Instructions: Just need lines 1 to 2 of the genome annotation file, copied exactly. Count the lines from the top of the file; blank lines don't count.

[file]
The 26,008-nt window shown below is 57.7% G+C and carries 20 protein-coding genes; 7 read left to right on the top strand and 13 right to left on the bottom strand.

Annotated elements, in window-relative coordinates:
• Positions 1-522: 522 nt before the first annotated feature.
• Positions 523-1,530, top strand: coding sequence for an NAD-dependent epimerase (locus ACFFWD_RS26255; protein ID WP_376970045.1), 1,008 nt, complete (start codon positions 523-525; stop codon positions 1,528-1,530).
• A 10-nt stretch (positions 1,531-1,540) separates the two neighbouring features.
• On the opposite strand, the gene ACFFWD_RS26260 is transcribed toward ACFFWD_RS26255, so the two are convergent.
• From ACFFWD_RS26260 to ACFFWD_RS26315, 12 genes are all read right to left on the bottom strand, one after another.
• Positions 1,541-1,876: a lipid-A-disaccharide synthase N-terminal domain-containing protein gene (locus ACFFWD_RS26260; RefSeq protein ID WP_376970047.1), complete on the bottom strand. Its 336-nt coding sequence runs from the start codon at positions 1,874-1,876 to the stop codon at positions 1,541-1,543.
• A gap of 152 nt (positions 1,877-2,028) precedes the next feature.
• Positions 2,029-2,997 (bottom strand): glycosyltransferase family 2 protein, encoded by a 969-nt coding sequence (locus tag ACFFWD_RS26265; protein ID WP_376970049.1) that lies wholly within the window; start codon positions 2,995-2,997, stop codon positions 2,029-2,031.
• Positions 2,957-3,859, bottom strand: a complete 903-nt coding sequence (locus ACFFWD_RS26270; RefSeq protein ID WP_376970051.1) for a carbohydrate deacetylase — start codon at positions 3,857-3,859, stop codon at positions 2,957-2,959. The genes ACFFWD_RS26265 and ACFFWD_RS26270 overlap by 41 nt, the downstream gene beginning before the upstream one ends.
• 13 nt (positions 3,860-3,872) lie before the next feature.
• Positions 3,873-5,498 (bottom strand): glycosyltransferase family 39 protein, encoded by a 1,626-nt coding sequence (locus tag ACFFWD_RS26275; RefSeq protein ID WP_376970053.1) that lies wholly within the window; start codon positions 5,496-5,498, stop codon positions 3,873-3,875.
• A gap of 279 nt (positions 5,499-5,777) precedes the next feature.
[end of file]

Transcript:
The 26,008-nt window shown below is 57.7% G+C and carries 20 protein-coding genes; 7 read left to right on the top strand and 13 right to left on the bottom strand.

Annotated elements, in window-relative coordinates: